RecG resolves the R‐loop at ori in an ATP hydrolysis‐dependent manner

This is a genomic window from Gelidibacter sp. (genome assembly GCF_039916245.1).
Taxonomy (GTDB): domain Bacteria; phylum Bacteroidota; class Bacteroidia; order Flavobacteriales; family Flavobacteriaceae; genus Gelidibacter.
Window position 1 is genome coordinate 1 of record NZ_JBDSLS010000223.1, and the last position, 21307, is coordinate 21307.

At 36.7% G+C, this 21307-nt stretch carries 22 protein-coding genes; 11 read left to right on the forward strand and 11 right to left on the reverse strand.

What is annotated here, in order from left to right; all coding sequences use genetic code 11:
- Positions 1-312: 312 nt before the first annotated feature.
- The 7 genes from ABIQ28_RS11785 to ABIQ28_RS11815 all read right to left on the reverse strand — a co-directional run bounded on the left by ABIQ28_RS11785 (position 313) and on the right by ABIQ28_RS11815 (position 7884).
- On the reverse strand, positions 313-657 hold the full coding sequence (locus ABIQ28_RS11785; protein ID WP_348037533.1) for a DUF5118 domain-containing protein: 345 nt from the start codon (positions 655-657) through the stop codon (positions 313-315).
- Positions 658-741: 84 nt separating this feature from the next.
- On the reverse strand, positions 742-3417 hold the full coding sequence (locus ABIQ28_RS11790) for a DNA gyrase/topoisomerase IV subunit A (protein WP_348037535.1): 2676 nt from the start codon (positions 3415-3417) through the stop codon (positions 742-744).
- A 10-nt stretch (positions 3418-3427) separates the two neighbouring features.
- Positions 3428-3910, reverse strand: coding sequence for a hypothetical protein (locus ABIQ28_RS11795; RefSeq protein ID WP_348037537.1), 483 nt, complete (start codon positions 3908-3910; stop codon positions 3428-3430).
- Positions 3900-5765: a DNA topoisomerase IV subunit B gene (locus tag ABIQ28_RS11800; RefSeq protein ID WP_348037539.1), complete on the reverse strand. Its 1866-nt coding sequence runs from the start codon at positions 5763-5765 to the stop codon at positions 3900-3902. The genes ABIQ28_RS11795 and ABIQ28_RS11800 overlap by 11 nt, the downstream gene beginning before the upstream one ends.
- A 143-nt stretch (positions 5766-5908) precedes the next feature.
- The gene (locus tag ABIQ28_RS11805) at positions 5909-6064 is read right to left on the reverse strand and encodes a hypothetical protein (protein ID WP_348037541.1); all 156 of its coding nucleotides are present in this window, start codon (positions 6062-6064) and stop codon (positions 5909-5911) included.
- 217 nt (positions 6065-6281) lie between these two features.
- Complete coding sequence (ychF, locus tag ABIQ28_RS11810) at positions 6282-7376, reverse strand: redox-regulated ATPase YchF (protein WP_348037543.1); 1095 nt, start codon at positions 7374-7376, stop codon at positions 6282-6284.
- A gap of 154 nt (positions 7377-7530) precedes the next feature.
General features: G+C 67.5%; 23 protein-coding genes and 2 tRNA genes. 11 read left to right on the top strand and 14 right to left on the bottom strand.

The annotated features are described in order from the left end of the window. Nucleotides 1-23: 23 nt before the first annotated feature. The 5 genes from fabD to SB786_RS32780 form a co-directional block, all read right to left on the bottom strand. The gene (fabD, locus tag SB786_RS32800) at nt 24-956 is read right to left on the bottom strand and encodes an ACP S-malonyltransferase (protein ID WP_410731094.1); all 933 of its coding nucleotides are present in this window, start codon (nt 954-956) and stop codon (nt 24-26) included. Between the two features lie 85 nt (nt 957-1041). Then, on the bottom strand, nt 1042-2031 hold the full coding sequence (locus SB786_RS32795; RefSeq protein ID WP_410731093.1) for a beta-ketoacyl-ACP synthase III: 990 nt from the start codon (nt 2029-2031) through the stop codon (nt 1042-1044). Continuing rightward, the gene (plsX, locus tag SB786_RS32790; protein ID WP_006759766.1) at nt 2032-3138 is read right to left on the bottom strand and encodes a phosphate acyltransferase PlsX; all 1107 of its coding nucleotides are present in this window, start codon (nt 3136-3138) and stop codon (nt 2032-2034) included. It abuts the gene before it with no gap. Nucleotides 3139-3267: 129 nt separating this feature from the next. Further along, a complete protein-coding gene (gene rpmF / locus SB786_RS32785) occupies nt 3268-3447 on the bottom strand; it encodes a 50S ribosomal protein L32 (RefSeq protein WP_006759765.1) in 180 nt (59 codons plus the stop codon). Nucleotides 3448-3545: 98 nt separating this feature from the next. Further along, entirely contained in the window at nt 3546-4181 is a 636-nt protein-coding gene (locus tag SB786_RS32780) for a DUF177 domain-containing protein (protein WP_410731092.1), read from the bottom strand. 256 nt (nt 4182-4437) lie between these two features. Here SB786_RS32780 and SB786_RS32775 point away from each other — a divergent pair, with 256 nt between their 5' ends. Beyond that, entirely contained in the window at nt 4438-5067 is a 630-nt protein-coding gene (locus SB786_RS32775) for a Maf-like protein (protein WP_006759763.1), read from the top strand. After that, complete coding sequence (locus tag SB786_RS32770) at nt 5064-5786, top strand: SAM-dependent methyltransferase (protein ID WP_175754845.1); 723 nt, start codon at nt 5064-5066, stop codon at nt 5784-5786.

The above results suggest that RecG inhibits DNA replication at the initiation step. Although it was conceivable that RecG might inhibit replication initiation by preventing processing of RNA II into the functional primer by RNase HI or by removing the RNA II from the R‐loop by helicase activity, we thought the latter was the most likely possibility, for the following reasons. First, RecG has junction‐specific DNA helicase activity (Whitby et al., 1994) and possesses well‐conserved motifs for RNA/DNA helicases (Lloyd and Sharples, 1991; Kalman et al., 1992). Second, the involvement of RecG in the resolution of R‐loops by its helicase activity has been proposed from genetic studies on cSDR (Hong et al., 1995). Third, the reduction of plasmid copy number was also observed in a rnhA mutant (Figure 1C, lane g). To test our hypothesis directly, we incubated the plasmid containing 32P‐labeled R‐loop with RecG in the presence of MgCl2 and ATP (Figure 5). The products of the reaction were analyzed by 1% agarose gel electrophoresis followed by staining with ethidium bromide (Figure 5A) and autoradiography (Figure 5B). The bands containing the R‐loop disappeared and the free RNA band increased during incubation with RecG (lane e). Omission of ATP (lane h) or substitution of ATP with the non‐hydrolyzable analog of ATP, ATPγS (lane f), or with ADP (lane g) abolished this effect, indicating dependence on the hydrolysis of ATP for the reaction. As shown previously, RNase HI diminished the R‐loop band and increased the free RNA band (lane c).